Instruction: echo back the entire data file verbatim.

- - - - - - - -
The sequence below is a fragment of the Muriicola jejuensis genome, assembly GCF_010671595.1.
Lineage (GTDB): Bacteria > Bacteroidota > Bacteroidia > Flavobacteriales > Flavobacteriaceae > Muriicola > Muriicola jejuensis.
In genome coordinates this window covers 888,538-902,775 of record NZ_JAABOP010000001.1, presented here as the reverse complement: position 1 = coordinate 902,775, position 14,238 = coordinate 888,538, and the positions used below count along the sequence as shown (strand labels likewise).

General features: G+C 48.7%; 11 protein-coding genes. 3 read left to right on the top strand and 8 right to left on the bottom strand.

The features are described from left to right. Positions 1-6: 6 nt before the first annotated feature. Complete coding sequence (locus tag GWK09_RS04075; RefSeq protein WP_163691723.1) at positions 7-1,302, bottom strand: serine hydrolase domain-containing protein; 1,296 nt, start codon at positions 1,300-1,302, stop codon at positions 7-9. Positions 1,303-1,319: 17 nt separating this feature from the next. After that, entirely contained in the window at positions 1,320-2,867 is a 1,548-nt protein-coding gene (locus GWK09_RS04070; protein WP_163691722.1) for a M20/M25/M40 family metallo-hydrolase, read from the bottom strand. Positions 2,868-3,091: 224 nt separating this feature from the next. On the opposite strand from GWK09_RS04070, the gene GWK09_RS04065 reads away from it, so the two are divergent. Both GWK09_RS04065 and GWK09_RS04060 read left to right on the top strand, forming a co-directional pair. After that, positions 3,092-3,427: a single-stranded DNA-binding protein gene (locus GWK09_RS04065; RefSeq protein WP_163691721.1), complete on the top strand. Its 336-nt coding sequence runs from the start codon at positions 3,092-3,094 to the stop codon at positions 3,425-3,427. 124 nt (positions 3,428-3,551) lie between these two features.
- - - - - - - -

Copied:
The sequence below is a fragment of the Muriicola jejuensis genome, assembly GCF_010671595.1.
Lineage (GTDB): Bacteria > Bacteroidota > Bacteroidia > Flavobacteriales > Flavobacteriaceae > Muriicola > Muriicola jejuensis.
In genome coordinates this window covers 888,538-902,775 of record NZ_JAABOP010000001.1, presented here as the reverse complement: position 1 = coordinate 902,775, position 14,238 = coordinate 888,538, and the positions used below count along the sequence as shown (strand labels likewise).

General features: G+C 48.7%; 11 protein-coding genes. 3 read left to right on the top strand and 8 right to left on the bottom strand.

The features are described from left to right. Positions 1-6: 6 nt before the first annotated feature. Complete coding sequence (locus tag GWK09_RS04075; RefSeq protein WP_163691723.1) at positions 7-1,302, bottom strand: serine hydrolase domain-containing protein; 1,296 nt, start codon at positions 1,300-1,302, stop codon at positions 7-9. Positions 1,303-1,319: 17 nt separating this feature from the next. After that, entirely contained in the window at positions 1,320-2,867 is a 1,548-nt protein-coding gene (locus GWK09_RS04070; protein WP_163691722.1) for a M20/M25/M40 family metallo-hydrolase, read from the bottom strand. Positions 2,868-3,091: 224 nt separating this feature from the next. On the opposite strand from GWK09_RS04070, the gene GWK09_RS04065 reads away from it, so the two are divergent. Both GWK09_RS04065 and GWK09_RS04060 read left to right on the top strand, forming a co-directional pair. After that, positions 3,092-3,427: a single-stranded DNA-binding protein gene (locus GWK09_RS04065; RefSeq protein WP_163691721.1), complete on the top strand. Its 336-nt coding sequence runs from the start codon at positions 3,092-3,094 to the stop codon at positions 3,425-3,427. 124 nt (positions 3,428-3,551) lie between these two features.